I got a $90 12 year old Powerbook, now what?

Discussion in 'PowerPC Macs' started by occupant, Apr 30, 2012.

  1. occupant macrumors newbie

    Sep 15, 2010
    I haven't had a Mac that ran this well since 2007. My last Mac was a G3/400 Blue and White with 384MB memory and a 10GB hard drive and 10.2.8 Jaguar, and this is better with 640MB memory and a 40GB hard drive and 10.4.11 Tiger!

    My generic USB mice work great with it, it has a clear and fairly bright screen, no pink tint to it, and cosmetically it's great with the back port door still opening and closing right and the battery/optical modules go in and out smoothly and click right into place.

    So basically, the only thing I have to ask is what is the deal with these batteries? Only 50 Wh? This one says copyright 2000 so it's 12 years old and it discharged from 100% to 75% in 20 minutes. I guess that means I can only count on it for 75-80 minutes at best?

    So when I figured that out I went looking for batteries and figure I can just buy two known good batteries plus this one I've got and I'll be able to switch out as needed to get more life. My goal is to have this where it can run six to eight hours in the car (I have other devices using DC power so an inverter is out of the question until I can upgrade the alternator or something).

    Looking around it seems I've got several choices, which was surprising considering this computer is older than 5 of my 7 kids...

    a) buy used original Apple-branded batteries on eBay that the seller claims are good for 3, 3-4, 4, or 5 hours (cost $35-$50 each depending on discharge time)

    b) buy new generic Chinese batteries on eBay or Amazon that are supposed to be 9-cell, 71Wh units good for 5-6 hours (cost $40-$60 each)

    c) buy new NuPower batteries, probably from OWC, which are new and warrantied and stuff (cost: 71Wh are $80, 84Wh are $100, twice as much as the Chinese ones)

    My question is, would it hurt if I mix it up a little? I was thinking of buying one used battery, one generic Chinese battery, and one of the NuPower batteries, and rotate them in and out as needed, as one battery gets low, pull it out and swap in another, then when I get home, the two batteries that are in there can charge for a few hours, and then I can swap in the other one to charge while I burn data CD's on the other side.

    What kind of experience do MacRumors members have with the el cheapo batteries? I imagine they are not nearly as good as the NuPower or Wegener models, but if they can provide good service, wouldn't they be worth it?

    Another question, for those of you who have PC's as well, what is the simplest way to connect a Powerbook to a PC to transfer data? Would it be simplest to just put it on a flash drive (these are roughly 200-300MB Excel and small text files I need to move, by the way, otherwise I'd email them or use DropBox) and go that way? Or can I connect using a USB or FireWire cable directly, computer to computer? Or is it possible to connect to like, the Windows 7 Homegroup?
  2. tayloralmond, Apr 30, 2012
    Last edited: Apr 30, 2012

    tayloralmond macrumors 6502

    Mar 26, 2009
    Michigan, USA
    First and foremost, what specific PowerBook is this? Is it a "Lombard" or "Pismo?" If it doesn't have a Firewire 400 port, it's most likely a "Lombard." If you happen to have a Firewire 400 port, it's a "Pismo."

    In regards to the battery: I have a Chinese battery in my iBook G3 Clamshell and it's worked great for me. I can easily get 3-4 hours out of it unless I'm really making it work hard. For the price, the Chinese batteries are the way to go. If you have the money to spend, then I'd tell you to buy an OWC battery instead. I would not recommend buying a used battery. Also, in regards to battery charge longevity, those "hour" ratings are usually a best case scenario (screen turned down low, no WiFi, no video, etc.) so I wouldn't get my hopes up on any battery lasting 5-6 hours with normal usage.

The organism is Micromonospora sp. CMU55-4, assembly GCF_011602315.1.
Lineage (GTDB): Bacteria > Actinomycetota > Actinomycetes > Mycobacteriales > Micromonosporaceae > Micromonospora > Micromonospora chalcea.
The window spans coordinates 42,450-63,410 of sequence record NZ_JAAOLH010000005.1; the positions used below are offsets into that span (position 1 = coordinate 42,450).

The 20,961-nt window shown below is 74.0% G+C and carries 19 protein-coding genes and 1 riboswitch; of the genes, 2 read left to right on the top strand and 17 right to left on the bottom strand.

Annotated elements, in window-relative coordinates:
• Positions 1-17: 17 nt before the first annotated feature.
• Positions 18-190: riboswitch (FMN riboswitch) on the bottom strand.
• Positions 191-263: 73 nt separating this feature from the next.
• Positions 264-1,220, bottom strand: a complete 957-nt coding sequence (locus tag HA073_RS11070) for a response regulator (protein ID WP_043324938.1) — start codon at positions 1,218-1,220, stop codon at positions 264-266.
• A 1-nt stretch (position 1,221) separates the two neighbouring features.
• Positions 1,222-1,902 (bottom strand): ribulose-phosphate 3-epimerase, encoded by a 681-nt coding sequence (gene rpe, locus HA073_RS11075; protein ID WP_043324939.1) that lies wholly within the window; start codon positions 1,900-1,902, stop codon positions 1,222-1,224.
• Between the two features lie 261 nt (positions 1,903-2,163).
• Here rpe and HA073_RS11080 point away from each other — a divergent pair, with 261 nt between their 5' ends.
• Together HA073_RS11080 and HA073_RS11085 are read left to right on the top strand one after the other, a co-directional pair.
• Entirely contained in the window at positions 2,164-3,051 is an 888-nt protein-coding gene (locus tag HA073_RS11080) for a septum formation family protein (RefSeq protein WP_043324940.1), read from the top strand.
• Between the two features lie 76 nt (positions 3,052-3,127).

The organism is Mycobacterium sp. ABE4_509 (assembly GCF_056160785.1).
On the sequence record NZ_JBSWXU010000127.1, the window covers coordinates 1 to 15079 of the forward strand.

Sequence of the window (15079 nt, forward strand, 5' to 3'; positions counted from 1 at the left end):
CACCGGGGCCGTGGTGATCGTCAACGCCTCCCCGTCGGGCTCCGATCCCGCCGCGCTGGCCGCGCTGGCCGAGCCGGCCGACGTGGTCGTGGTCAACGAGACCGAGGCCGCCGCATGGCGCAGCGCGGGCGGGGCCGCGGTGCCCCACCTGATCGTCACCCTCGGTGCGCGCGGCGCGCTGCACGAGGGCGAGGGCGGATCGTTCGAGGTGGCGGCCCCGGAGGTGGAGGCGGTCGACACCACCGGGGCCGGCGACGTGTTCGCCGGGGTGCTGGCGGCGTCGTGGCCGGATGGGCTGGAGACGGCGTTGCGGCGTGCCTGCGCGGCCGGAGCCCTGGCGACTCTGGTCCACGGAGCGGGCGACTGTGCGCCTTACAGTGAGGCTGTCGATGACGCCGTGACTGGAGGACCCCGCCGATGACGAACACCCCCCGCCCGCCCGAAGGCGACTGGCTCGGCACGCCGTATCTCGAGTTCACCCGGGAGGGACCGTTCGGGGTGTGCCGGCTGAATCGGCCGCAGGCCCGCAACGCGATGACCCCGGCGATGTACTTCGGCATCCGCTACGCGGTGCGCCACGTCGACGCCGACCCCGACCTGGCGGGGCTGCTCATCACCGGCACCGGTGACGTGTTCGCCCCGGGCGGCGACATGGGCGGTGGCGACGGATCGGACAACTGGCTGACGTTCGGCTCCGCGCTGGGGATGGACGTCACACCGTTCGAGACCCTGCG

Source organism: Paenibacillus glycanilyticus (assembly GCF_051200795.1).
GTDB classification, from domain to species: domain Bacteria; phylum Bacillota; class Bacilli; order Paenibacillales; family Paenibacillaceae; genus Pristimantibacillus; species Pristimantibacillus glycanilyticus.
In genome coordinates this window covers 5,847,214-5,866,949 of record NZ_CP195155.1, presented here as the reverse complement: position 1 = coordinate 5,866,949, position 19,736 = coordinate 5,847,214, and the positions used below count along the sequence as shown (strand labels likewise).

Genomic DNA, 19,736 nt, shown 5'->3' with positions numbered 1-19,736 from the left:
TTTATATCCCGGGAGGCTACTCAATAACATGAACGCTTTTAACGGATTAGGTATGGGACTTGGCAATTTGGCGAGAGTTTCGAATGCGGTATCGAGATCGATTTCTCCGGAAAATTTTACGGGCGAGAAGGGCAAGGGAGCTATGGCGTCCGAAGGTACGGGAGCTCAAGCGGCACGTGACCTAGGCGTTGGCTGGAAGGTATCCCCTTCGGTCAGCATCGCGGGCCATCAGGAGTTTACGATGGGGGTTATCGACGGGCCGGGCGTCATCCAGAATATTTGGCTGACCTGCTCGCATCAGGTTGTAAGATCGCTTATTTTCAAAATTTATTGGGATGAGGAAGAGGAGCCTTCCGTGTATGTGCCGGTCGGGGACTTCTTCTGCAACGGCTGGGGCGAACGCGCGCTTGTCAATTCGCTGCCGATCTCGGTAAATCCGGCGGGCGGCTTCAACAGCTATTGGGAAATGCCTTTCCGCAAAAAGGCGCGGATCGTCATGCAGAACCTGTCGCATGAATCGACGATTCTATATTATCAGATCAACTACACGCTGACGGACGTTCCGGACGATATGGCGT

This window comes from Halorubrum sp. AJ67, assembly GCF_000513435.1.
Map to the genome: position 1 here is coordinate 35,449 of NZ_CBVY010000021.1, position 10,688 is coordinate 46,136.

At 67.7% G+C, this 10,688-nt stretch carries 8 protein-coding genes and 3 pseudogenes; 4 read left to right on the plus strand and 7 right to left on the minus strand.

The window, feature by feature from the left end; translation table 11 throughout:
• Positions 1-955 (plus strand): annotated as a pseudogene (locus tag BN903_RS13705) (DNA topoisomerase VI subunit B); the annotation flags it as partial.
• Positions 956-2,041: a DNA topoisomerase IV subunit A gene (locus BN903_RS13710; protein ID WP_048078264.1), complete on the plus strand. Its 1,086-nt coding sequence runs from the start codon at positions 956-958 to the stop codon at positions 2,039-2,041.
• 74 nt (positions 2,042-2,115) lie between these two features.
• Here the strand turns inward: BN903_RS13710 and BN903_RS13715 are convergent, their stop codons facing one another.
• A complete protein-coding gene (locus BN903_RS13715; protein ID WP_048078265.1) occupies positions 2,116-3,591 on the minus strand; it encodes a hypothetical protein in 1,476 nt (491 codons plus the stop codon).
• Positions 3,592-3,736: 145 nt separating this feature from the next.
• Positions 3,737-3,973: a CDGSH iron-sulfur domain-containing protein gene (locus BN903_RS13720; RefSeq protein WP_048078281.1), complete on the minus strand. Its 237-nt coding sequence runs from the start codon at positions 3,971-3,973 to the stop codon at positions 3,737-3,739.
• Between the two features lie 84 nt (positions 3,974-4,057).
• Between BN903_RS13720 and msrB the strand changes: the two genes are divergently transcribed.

In regards to transferring files: If you have a Pismo, your most simple option would be to boot into "Target Disk Mode" by holding down the "T" key upon hearing the startup chime. This puts your PowerBook into a mass storage mode and your PC would see your PowerBook as an external hard drive (obviously, you'd need a FireWire 400 cable and a FireWire 400 port on your PC as well).
  3. occupant thread starter macrumors newbie

    Sep 15, 2010
    Oh it's definitely the Pismo, not sure why I left that out. Has FireWire and is the 400MHz model, not 500MHz.

    That's why I'm thinking have 3 batteries available to me total, and having 2 bays to install them in, means I can hot-swap one battery when they both get low, that will give me enough time to finish up whatever I'm doing and shut down until I get back home. If I can get the 5-6 hours with two batteries installed, then have another hour or two with the 3rd battery alone, that would be great.

    That is what I needed to figure out, I thought there was a mode like that, just had not read it could apply that way to a PC. I thought Target Disk Mode was Apple-specific. I don't have a FireWire port on my PC, but I have two open PCI slots and an open PCI x1 slot and I can drop a card in there and use that. It's my understanding FireWire 800 is backwards compatible, so if I get an 800 speed card I can still connect the PB at 400, right?
  4. tayloralmond macrumors 6502

    Mar 26, 2009
    Michigan, USA
    With that battery setup, you should be good to go. As far as the Firewire question, that should work. The main problem you will run into is you need to install a program such as MacDrive on your PC. This will allow your PC to read the HFS hard drive partition in your PowerBook.

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